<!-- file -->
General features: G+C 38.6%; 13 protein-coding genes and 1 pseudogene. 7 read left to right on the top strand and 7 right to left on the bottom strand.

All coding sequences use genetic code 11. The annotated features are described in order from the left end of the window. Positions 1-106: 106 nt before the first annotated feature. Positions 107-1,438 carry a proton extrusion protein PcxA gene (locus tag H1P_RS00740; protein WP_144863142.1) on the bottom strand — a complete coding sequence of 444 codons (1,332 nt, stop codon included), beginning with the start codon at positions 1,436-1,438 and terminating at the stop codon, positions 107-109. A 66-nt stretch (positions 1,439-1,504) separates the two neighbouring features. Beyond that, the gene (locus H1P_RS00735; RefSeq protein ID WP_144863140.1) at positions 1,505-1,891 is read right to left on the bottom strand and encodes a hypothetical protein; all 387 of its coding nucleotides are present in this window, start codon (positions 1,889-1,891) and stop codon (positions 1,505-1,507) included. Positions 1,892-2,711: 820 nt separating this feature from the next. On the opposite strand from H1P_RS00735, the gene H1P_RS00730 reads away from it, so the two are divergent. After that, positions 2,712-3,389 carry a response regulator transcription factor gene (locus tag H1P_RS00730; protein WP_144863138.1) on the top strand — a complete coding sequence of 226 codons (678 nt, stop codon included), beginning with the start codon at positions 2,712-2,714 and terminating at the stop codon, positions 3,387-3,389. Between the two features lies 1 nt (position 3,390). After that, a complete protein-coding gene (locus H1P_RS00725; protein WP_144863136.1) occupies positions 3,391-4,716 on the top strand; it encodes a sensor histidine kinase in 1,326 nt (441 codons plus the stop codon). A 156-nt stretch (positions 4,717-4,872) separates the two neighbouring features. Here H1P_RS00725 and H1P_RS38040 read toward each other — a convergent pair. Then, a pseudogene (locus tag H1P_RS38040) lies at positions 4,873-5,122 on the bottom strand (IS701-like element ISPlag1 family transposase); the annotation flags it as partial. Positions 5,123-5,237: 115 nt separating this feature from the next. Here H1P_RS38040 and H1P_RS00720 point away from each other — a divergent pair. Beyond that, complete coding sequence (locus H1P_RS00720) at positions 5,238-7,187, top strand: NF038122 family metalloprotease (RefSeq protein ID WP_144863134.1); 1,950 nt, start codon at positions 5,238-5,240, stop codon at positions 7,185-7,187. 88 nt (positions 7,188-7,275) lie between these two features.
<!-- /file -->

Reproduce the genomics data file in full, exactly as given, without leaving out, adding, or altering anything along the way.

General features: G+C 38.6%; 13 protein-coding genes and 1 pseudogene. 7 read left to right on the top strand and 7 right to left on the bottom strand.

All coding sequences use genetic code 11. The annotated features are described in order from the left end of the window. Positions 1-106: 106 nt before the first annotated feature. Positions 107-1,438 carry a proton extrusion protein PcxA gene (locus tag H1P_RS00740; protein WP_144863142.1) on the bottom strand — a complete coding sequence of 444 codons (1,332 nt, stop codon included), beginning with the start codon at positions 1,436-1,438 and terminating at the stop codon, positions 107-109. A 66-nt stretch (positions 1,439-1,504) separates the two neighbouring features. Beyond that, the gene (locus H1P_RS00735; RefSeq protein ID WP_144863140.1) at positions 1,505-1,891 is read right to left on the bottom strand and encodes a hypothetical protein; all 387 of its coding nucleotides are present in this window, start codon (positions 1,889-1,891) and stop codon (positions 1,505-1,507) included. Positions 1,892-2,711: 820 nt separating this feature from the next. On the opposite strand from H1P_RS00735, the gene H1P_RS00730 reads away from it, so the two are divergent. After that, positions 2,712-3,389 carry a response regulator transcription factor gene (locus tag H1P_RS00730; protein WP_144863138.1) on the top strand — a complete coding sequence of 226 codons (678 nt, stop codon included), beginning with the start codon at positions 2,712-2,714 and terminating at the stop codon, positions 3,387-3,389. Between the two features lies 1 nt (position 3,390). After that, a complete protein-coding gene (locus H1P_RS00725; protein WP_144863136.1) occupies positions 3,391-4,716 on the top strand; it encodes a sensor histidine kinase in 1,326 nt (441 codons plus the stop codon). A 156-nt stretch (positions 4,717-4,872) separates the two neighbouring features. Here H1P_RS00725 and H1P_RS38040 read toward each other — a convergent pair. Then, a pseudogene (locus tag H1P_RS38040) lies at positions 4,873-5,122 on the bottom strand (IS701-like element ISPlag1 family transposase); the annotation flags it as partial. Positions 5,123-5,237: 115 nt separating this feature from the next. Here H1P_RS38040 and H1P_RS00720 point away from each other — a divergent pair. Beyond that, complete coding sequence (locus H1P_RS00720) at positions 5,238-7,187, top strand: NF038122 family metalloprotease (RefSeq protein ID WP_144863134.1); 1,950 nt, start codon at positions 5,238-5,240, stop codon at positions 7,185-7,187. 88 nt (positions 7,188-7,275) lie between these two features.